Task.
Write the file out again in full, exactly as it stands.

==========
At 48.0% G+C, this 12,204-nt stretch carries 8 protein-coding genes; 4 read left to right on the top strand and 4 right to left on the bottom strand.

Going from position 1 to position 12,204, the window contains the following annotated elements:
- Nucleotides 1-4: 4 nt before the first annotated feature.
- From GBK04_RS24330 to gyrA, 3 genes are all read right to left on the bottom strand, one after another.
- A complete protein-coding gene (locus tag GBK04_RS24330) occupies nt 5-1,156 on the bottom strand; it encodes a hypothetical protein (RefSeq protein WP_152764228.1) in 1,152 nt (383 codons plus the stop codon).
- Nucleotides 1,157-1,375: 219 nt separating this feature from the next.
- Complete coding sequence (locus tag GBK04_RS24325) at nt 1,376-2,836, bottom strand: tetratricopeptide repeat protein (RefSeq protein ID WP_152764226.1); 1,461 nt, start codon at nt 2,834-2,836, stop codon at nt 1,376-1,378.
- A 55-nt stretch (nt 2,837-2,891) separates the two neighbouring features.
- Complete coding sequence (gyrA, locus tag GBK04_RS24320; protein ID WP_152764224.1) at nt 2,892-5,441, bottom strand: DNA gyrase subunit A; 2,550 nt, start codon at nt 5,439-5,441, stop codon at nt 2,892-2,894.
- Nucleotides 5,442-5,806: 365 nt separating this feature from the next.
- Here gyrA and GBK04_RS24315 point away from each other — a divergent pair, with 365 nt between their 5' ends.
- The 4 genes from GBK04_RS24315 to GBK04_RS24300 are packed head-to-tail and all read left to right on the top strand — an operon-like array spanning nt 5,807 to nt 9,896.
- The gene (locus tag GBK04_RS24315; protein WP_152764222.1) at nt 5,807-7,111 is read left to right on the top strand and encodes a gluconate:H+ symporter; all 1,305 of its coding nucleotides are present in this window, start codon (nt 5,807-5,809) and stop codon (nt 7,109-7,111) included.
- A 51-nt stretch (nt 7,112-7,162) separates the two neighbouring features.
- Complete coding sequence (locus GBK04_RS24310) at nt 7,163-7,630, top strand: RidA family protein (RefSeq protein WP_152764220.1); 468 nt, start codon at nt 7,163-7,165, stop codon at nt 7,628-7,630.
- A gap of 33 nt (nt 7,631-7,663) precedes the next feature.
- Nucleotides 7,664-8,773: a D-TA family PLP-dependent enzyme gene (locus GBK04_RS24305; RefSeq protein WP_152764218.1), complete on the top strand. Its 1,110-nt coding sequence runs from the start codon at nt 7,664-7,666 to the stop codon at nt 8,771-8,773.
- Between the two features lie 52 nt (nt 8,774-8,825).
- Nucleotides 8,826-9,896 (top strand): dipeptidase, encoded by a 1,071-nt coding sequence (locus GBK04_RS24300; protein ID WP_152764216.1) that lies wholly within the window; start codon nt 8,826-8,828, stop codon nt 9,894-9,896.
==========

At 48.0% G+C, this 12,204-nt stretch carries 8 protein-coding genes; 4 read left to right on the top strand and 4 right to left on the bottom strand.

Going from position 1 to position 12,204, the window contains the following annotated elements:
- Nucleotides 1-4: 4 nt before the first annotated feature.
- From GBK04_RS24330 to gyrA, 3 genes are all read right to left on the bottom strand, one after another.
- A complete protein-coding gene (locus tag GBK04_RS24330) occupies nt 5-1,156 on the bottom strand; it encodes a hypothetical protein (RefSeq protein WP_152764228.1) in 1,152 nt (383 codons plus the stop codon).
- Nucleotides 1,157-1,375: 219 nt separating this feature from the next.
- Complete coding sequence (locus tag GBK04_RS24325) at nt 1,376-2,836, bottom strand: tetratricopeptide repeat protein (RefSeq protein ID WP_152764226.1); 1,461 nt, start codon at nt 2,834-2,836, stop codon at nt 1,376-1,378.
- A 55-nt stretch (nt 2,837-2,891) separates the two neighbouring features.
- Complete coding sequence (gyrA, locus tag GBK04_RS24320; protein ID WP_152764224.1) at nt 2,892-5,441, bottom strand: DNA gyrase subunit A; 2,550 nt, start codon at nt 5,439-5,441, stop codon at nt 2,892-2,894.
- Nucleotides 5,442-5,806: 365 nt separating this feature from the next.
- Here gyrA and GBK04_RS24315 point away from each other — a divergent pair, with 365 nt between their 5' ends.
- The 4 genes from GBK04_RS24315 to GBK04_RS24300 are packed head-to-tail and all read left to right on the top strand — an operon-like array spanning nt 5,807 to nt 9,896.
- The gene (locus tag GBK04_RS24315; protein WP_152764222.1) at nt 5,807-7,111 is read left to right on the top strand and encodes a gluconate:H+ symporter; all 1,305 of its coding nucleotides are present in this window, start codon (nt 5,807-5,809) and stop codon (nt 7,109-7,111) included.
- A 51-nt stretch (nt 7,112-7,162) separates the two neighbouring features.
- Complete coding sequence (locus GBK04_RS24310) at nt 7,163-7,630, top strand: RidA family protein (RefSeq protein WP_152764220.1); 468 nt, start codon at nt 7,163-7,165, stop codon at nt 7,628-7,630.
- A gap of 33 nt (nt 7,631-7,663) precedes the next feature.
- Nucleotides 7,664-8,773: a D-TA family PLP-dependent enzyme gene (locus GBK04_RS24305; RefSeq protein WP_152764218.1), complete on the top strand. Its 1,110-nt coding sequence runs from the start codon at nt 7,664-7,666 to the stop codon at nt 8,771-8,773.
- Between the two features lie 52 nt (nt 8,774-8,825).
- Nucleotides 8,826-9,896 (top strand): dipeptidase, encoded by a 1,071-nt coding sequence (locus GBK04_RS24300; protein ID WP_152764216.1) that lies wholly within the window; start codon nt 8,826-8,828, stop codon nt 9,894-9,896.